April 24, 2019 | By Jessica Schuler
Everyone deserves a coach—even coaches.
The Dynamic Learning Project (DLP) utilizes coaching for classroom teachers to increase impactful use of technology in 100 middle schools across the country. These coaches help teachers tackle specific classroom challenges by brainstorming innovative, technology-based strategies and providing personalized classroom support to the teacher throughout the implementation process.
But where does the coach turn when he or she needs advice?
The DLP pairs each school with a dedicated mentor from our partner organization, EdTechTeam. The mentor provides personalized support to coaches throughout the school year. The mentors meet with coaches one-on-one on a biweekly basis and are on call when they need extra assistance.
“Coaching is all about relationships, and in the same way that a teacher needs a relationship with a coach, a coach needs a relationship with somebody who will guide them and take care of them,” said Liz Anderson, head of social impact programs at Google for Education. “Having a mentor and having somebody who’s dedicated to ensuring that not only is that coach effective, but they feel comfortable…is so important.”
“We, as coaches, need to have a support system in place outside of our school district—someone who can listen, someone who can advise, someone who is sympathetic and empathetic to daily challenges as a coach, and someone who can be trusted with concerns and challenges that the coach may be experiencing,” one DLP coach said after the pilot year of the program. “My mentor was extremely valuable to me as he shared his coaching knowledge with me, helped me navigate through the ‘rough waters,’ and helped me celebrate through the ‘smooth sailing’ times.”
Mentors help facilitate the adoption of the DLP coaching model into the school system, assisting coaches in developing a trusting rapport with teachers and an effective relationship with their principal. In addition, they guide coaches through the newest and most effective digital tools and strategies. They co-teach and provide support without judgment when there are challenges, as well as opportunities for meaningful reflection—and they are also there to celebrate successes.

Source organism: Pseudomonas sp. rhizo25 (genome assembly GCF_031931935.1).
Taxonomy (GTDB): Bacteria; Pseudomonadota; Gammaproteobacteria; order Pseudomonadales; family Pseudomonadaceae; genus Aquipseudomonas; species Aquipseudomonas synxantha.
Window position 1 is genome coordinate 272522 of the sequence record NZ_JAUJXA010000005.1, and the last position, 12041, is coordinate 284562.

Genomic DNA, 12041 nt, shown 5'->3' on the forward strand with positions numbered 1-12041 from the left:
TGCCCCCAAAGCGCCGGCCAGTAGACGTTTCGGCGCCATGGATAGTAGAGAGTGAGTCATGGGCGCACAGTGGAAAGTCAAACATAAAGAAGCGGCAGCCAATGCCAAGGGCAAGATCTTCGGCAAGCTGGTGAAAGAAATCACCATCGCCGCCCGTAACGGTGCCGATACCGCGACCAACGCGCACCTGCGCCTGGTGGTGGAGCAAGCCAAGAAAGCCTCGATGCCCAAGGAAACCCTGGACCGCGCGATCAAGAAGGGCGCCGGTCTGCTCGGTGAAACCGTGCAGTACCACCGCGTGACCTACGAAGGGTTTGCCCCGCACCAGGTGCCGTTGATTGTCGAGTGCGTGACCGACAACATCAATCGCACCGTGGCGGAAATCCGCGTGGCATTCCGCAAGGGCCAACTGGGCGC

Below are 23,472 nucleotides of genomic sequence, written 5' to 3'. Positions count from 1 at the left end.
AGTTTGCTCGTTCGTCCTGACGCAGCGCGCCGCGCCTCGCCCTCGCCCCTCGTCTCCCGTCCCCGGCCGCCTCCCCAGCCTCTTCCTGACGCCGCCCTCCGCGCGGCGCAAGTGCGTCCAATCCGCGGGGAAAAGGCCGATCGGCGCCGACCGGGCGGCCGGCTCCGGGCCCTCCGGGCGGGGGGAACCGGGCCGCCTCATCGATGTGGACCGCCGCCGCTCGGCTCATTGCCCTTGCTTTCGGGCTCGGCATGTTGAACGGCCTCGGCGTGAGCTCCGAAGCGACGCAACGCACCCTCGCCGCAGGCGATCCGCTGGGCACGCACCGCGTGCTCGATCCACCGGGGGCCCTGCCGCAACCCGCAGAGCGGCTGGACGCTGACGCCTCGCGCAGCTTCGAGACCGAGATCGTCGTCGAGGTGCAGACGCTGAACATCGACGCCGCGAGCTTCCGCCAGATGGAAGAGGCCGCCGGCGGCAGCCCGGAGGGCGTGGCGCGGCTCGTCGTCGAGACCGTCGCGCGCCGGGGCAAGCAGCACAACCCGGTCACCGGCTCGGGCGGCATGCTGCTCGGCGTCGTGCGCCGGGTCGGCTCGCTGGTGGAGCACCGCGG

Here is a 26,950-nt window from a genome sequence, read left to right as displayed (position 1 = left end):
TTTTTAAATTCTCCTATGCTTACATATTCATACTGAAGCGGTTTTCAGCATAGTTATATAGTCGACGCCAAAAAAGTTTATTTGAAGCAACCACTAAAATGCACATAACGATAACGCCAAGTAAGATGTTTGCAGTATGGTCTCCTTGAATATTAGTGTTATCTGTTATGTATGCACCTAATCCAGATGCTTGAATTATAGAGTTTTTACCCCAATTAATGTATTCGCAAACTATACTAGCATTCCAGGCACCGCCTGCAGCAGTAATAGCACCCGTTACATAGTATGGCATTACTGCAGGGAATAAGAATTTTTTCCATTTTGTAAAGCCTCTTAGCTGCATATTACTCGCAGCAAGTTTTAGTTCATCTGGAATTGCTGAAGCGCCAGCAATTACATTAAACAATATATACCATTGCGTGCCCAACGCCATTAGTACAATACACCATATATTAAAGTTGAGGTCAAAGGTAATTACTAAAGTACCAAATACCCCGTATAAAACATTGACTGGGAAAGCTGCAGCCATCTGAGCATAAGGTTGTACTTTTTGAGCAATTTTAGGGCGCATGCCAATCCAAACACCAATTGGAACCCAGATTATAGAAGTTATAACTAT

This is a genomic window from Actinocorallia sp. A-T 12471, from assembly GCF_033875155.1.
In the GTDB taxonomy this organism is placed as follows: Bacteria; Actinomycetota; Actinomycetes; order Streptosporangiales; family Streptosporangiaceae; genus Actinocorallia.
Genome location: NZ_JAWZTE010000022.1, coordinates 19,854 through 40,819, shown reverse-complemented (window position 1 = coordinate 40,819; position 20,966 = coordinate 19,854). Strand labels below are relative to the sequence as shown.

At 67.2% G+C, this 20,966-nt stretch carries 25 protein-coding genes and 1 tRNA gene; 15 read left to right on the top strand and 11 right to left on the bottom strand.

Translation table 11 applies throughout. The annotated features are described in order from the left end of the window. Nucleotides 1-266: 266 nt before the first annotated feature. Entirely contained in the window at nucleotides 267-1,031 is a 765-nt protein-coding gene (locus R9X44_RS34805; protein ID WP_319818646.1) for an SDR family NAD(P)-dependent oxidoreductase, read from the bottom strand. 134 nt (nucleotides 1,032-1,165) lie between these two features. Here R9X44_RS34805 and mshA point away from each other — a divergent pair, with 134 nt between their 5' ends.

After the first year of the DLP, coaches reported feeling significantly more confident in their own coaching skills and ability, attributing their growth to the ongoing mentorship and peer learning fostered by the DLP. Moreover, nearly all coaches and principals agreed that the mentor’s role was essential for implementing the program. Coaches described their mentors as “indispensable” and an “absolute must,” especially in the beginning of the year as they were getting the program off the ground.
“I would not have made it through this year without [my mentor],” one pilot-year coach said. “She was there anytime I had a question or concern. She helped me talk through decisions and issues whenever I reached out. She held me accountable without nagging.”
Because the mentor is not in the school building, he or she brings an outside perspective, helping the coach or principal see challenges from a different angle.
“It has been transformative having a mentor to brainstorm with and get new perspectives on successes and ideas for challenges,” another pilot-year DLP coach said. “Having an outsider who can see the big picture is essential.”
In addition to supporting coaches, DLP mentors also help administrators create a schoolwide culture that promotes powerful coaching, which leads to more impactful technology use, teacher growth, and risk taking. The mentors are instrumental in helping principals understand the importance of their role in supporting the coach and teachers in the DLP.
“I think one of the things that truly separates the DLP from other programs is our access to one-on-one mentoring,” one DLP principal said. “I know at any given time I can access or have scheduled time with my mentor, and that will help me grow as a principal.”
Having a mentor to provide on-call personalized support and bring an outside perspective on challenges adds a powerful element to the Dynamic Learning Project. The mentor helps the coach and principal navigate the DLP coaching model with their teachers by offering advice and encouragement when needed.
Learn more about the Dynamic Learning Project here.
By Karissa Bowen and Lisa Jobson
By Lisa Jobson